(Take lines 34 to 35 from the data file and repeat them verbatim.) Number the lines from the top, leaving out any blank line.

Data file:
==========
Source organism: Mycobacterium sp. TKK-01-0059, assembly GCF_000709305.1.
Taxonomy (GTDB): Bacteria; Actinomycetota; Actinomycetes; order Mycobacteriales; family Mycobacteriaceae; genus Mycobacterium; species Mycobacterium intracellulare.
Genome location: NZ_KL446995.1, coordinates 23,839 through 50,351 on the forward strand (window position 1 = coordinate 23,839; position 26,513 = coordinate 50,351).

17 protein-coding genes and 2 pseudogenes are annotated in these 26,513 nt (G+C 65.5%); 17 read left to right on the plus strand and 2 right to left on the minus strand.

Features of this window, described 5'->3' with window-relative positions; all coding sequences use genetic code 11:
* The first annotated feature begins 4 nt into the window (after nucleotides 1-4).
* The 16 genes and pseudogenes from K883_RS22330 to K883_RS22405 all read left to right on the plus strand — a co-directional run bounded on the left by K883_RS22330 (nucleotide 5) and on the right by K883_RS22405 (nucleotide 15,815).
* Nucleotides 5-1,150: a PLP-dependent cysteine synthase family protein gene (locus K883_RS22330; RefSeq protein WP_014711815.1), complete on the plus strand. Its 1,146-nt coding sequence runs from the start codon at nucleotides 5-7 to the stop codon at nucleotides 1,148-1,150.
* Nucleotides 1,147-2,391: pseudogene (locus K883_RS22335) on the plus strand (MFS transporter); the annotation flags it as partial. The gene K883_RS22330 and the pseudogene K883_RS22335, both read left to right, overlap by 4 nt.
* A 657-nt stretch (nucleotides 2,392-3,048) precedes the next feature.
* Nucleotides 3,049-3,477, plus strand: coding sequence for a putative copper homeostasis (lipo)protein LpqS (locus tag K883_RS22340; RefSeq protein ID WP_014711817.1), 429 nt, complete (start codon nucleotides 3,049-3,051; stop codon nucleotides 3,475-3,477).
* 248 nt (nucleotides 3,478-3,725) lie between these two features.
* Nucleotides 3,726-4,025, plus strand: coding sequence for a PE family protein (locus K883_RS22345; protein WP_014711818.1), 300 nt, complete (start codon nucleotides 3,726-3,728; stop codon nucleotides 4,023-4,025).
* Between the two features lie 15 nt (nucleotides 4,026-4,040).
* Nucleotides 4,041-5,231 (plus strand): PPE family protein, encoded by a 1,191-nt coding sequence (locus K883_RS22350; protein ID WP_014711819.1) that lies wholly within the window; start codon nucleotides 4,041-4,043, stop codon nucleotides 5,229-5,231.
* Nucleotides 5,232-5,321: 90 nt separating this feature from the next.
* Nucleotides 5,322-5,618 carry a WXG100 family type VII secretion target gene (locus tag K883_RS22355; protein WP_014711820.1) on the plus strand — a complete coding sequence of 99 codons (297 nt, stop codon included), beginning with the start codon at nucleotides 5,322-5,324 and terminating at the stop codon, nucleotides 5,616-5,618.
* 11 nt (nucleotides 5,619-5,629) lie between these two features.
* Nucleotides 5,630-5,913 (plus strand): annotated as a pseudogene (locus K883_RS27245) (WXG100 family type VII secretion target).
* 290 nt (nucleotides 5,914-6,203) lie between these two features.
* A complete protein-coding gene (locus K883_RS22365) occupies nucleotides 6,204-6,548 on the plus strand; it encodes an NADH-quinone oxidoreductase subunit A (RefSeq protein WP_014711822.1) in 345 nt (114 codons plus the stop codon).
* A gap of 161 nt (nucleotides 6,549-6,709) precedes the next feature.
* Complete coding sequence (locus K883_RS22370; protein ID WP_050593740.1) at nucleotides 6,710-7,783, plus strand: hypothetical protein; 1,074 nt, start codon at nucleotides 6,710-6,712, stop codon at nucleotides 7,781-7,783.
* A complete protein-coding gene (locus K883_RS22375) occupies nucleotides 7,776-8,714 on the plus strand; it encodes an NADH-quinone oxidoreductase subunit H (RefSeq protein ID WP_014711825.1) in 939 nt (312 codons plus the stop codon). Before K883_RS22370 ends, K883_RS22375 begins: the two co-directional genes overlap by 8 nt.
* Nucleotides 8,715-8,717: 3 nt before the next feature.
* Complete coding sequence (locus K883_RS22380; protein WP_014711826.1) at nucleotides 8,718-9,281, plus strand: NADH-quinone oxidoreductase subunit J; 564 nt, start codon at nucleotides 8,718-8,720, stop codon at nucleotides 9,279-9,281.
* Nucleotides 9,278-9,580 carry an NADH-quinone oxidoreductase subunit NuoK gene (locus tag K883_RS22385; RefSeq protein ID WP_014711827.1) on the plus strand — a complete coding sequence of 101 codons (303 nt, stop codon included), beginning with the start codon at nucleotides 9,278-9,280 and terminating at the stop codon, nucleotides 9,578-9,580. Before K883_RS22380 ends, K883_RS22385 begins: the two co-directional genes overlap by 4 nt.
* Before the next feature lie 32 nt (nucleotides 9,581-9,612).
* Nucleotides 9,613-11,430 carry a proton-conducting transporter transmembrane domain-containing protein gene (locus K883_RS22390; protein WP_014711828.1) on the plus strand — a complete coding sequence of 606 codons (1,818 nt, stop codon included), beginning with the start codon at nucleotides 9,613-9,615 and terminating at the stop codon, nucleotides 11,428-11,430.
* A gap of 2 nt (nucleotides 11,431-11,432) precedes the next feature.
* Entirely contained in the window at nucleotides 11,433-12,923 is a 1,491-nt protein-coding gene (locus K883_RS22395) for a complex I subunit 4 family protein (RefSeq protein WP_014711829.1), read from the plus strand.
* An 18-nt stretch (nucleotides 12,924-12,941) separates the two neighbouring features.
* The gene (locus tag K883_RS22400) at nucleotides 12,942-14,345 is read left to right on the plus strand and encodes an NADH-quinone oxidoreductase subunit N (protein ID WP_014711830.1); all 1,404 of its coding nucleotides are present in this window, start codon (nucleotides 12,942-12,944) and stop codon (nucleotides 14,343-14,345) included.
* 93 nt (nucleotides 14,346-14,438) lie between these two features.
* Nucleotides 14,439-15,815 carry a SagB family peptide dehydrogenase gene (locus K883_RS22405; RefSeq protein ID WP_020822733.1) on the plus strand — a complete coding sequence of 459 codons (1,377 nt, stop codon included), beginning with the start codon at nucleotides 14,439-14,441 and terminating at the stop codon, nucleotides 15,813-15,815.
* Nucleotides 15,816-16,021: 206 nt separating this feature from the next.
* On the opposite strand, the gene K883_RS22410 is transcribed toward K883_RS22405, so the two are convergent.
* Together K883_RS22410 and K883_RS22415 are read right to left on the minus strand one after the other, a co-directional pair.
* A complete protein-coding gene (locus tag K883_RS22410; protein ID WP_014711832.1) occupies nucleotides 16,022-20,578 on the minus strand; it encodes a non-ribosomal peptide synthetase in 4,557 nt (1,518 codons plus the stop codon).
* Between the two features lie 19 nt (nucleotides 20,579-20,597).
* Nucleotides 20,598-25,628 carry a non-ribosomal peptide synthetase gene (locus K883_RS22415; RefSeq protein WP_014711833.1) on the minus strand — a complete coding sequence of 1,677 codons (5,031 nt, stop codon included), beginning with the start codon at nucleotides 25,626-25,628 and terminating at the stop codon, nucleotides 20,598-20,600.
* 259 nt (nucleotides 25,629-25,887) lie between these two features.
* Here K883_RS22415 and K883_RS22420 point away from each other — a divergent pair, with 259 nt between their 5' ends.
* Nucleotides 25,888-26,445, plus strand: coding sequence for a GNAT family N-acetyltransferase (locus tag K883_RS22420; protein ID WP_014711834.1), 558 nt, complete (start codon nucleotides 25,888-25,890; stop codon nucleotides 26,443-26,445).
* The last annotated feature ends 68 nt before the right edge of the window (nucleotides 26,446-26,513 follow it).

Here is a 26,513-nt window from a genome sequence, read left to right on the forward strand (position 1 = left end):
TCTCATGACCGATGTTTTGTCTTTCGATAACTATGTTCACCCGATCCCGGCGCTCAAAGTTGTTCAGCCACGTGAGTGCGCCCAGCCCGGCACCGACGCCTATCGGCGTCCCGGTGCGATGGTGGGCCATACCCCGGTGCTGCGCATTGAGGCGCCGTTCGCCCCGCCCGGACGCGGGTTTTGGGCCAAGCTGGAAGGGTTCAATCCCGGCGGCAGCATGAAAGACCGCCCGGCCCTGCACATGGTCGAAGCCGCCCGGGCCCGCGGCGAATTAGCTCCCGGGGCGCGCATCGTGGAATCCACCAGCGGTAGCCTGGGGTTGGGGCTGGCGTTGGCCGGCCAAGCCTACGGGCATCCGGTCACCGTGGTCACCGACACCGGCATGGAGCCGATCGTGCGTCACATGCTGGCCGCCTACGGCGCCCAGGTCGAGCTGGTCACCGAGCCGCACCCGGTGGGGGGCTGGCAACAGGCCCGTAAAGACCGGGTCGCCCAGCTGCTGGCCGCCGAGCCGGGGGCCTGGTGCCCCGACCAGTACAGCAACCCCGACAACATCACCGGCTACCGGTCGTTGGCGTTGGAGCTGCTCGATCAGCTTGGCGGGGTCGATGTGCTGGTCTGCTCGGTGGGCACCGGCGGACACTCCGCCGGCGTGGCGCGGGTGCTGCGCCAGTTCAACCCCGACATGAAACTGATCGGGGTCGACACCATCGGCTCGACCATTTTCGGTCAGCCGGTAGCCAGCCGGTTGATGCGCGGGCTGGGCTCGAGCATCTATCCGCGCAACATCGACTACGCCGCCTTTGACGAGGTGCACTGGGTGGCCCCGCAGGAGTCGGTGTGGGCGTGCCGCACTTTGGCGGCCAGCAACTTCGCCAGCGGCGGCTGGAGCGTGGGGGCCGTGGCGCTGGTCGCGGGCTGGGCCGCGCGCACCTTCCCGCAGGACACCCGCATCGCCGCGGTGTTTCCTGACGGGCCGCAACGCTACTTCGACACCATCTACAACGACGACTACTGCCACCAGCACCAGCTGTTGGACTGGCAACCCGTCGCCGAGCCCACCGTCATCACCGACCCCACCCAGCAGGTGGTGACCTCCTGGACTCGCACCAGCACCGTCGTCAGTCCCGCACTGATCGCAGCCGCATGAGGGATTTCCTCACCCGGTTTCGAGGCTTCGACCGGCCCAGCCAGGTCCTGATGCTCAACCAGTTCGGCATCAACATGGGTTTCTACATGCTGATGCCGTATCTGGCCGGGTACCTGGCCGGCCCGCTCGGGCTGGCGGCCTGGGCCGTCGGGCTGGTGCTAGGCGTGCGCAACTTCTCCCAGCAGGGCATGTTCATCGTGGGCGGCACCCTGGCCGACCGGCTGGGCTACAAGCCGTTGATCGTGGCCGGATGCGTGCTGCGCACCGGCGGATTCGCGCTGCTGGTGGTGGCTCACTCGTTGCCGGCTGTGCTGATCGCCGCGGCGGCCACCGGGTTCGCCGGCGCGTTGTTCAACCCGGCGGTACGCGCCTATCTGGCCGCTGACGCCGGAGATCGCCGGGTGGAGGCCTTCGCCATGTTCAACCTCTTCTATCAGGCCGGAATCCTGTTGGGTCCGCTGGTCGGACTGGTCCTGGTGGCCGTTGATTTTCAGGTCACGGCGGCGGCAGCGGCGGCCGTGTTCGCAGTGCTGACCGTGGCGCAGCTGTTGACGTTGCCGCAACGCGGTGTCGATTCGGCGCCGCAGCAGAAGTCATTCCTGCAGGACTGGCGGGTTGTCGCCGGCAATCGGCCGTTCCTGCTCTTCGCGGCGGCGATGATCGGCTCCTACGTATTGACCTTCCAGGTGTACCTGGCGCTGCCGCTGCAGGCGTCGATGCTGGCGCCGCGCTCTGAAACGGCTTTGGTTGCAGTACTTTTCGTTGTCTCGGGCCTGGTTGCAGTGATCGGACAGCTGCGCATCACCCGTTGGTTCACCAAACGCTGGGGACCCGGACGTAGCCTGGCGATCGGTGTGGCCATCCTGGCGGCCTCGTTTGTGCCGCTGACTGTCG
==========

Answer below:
* 93 nt (nucleotides 14,346-14,438) lie between these two features.
* Nucleotides 14,439-15,815 carry a SagB family peptide dehydrogenase gene (locus K883_RS22405; RefSeq protein ID WP_020822733.1) on the plus strand — a complete coding sequence of 459 codons (1,377 nt, stop codon included), beginning with the start codon at nucleotides 14,439-14,441 and terminating at the stop codon, nucleotides 15,813-15,815.